Vegetation

The grass was actually fairly simple. I initially tested out some Megascans grass in the beginning. The problem I ran into though is that the top-down camera angle I was using wasn’t really allowing me to see all the grass in its glory. I was having to place thousands of grass clumps around the scene but even then I could barely see it. So what I chose to do instead was sculpt the grass blades in ZBrush and use the Normal, Height, and AO, from ZBrush and import to Photoshop to create the final grass blades. Since I knew from using the Megascans grass that those clumps were a little too thin, I knew I needed to make the grass blades/clumps larger so they would read on the screen. So, overall I used very simple and traditional techniques to make the grass. And in the end, I used far fewer clumps to achieve a lush-looking grassy feel.

Texturing

Making the different tiling terrain materials was a lot of fun. They were all done using a tiled 4x4M plane in ZBrush. That allows me to sculpt as much as I want and use whatever brush I want and it will tile, as long as I set my brushes wrap mode to 2. To get certain tiling elements into some of the sculpts such as little stones, I just sculpted a few different stones and then embedded them into the sculpt, and then used the slide feature in the deformation tab. That helps tile the stones. For things such as puddles; I would sculpt on the tiling plane and then place a smooth plane behind the tiled mesh and then I would treat the plane underneath as the puddled layer.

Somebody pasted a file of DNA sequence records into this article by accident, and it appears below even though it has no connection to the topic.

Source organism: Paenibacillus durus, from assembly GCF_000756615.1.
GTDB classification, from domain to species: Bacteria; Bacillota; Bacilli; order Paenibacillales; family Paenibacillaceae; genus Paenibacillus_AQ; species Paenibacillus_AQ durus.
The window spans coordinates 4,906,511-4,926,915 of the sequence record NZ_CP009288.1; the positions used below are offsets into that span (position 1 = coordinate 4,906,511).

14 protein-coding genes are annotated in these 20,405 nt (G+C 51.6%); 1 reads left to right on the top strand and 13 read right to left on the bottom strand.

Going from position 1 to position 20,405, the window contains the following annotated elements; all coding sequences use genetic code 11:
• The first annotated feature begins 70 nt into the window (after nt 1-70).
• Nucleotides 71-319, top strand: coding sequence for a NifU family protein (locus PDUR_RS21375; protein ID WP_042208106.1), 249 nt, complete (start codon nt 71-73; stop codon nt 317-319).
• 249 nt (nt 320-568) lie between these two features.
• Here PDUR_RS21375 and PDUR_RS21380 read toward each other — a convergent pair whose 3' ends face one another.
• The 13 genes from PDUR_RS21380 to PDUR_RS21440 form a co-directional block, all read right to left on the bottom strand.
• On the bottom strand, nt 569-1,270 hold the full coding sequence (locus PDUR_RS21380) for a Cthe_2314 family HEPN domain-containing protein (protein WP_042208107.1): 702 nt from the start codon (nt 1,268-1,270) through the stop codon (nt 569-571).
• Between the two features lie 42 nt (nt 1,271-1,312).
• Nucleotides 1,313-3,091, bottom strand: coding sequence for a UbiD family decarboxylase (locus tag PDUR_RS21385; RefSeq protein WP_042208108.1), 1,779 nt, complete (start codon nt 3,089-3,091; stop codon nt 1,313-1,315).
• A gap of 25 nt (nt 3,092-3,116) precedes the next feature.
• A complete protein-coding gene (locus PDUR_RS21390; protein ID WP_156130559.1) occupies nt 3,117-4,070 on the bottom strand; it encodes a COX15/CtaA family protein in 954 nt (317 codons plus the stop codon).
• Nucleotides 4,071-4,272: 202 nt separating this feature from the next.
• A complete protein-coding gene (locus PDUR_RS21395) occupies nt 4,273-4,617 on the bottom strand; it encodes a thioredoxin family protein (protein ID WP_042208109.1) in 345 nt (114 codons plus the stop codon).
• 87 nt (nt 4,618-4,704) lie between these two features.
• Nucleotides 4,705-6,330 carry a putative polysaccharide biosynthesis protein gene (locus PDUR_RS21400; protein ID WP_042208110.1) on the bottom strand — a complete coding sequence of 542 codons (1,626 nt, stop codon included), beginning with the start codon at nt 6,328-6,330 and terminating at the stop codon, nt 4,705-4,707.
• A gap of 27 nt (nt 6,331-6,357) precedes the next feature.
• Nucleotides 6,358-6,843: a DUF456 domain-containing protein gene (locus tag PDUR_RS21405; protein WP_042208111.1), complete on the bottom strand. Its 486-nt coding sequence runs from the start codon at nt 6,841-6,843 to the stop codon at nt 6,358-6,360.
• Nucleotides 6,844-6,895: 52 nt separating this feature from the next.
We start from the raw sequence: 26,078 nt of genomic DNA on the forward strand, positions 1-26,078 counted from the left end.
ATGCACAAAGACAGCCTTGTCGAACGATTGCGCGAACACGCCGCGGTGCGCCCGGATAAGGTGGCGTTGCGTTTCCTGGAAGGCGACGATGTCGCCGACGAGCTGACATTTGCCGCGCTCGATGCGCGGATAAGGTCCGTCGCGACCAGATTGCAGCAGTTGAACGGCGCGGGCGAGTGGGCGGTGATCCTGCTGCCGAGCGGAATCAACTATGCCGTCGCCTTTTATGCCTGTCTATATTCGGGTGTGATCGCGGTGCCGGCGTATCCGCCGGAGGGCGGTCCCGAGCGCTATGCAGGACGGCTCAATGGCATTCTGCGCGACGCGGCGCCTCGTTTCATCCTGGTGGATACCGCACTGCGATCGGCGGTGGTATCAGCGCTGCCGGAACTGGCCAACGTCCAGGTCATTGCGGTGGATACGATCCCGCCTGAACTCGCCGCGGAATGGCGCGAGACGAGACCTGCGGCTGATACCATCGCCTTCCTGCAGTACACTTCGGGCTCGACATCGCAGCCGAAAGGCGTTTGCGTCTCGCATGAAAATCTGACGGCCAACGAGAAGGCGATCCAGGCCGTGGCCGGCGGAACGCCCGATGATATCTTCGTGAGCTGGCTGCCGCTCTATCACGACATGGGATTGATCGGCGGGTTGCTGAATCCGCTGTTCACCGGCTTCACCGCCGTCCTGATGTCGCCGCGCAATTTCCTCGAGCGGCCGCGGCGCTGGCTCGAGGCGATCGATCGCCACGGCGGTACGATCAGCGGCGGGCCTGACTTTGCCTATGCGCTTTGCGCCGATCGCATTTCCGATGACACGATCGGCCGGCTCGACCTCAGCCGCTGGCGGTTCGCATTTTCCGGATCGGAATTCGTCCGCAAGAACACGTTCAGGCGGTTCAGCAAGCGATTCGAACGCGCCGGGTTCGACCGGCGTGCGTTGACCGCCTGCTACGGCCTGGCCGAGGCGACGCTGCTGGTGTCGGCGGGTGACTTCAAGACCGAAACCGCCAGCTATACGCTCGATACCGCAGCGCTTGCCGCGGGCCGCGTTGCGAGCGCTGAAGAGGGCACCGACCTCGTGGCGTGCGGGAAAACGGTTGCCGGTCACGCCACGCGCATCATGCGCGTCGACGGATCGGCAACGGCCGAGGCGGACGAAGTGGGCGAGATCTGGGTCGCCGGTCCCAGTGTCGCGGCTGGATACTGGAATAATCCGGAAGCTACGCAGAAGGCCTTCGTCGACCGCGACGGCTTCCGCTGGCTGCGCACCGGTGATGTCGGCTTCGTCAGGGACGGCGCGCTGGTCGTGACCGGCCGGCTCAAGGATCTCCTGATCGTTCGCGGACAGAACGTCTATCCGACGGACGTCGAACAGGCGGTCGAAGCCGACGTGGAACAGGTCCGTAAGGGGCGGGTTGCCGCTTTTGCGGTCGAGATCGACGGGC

So, as I sculpted the mud up and down it would either reveal the puddle underneath or add a cover-up of that area with mud. This is how I achieved the rest of the tiling textures. I should mention that for more organic tiles I will just start in ZBrush, if it requires more complex planning, I will start in Maya first and import it into ZBrush. Once I am happy with the sculpt I will usually compile all the maps in Photoshop and then bring them all into Substance Painter for my texturing. Once all the textures are done I import them into UE4 and I have a master material where the blending is controlled by the Height Map. That’s how I am able to create realistic terrain blending. 

Assembling Final Scene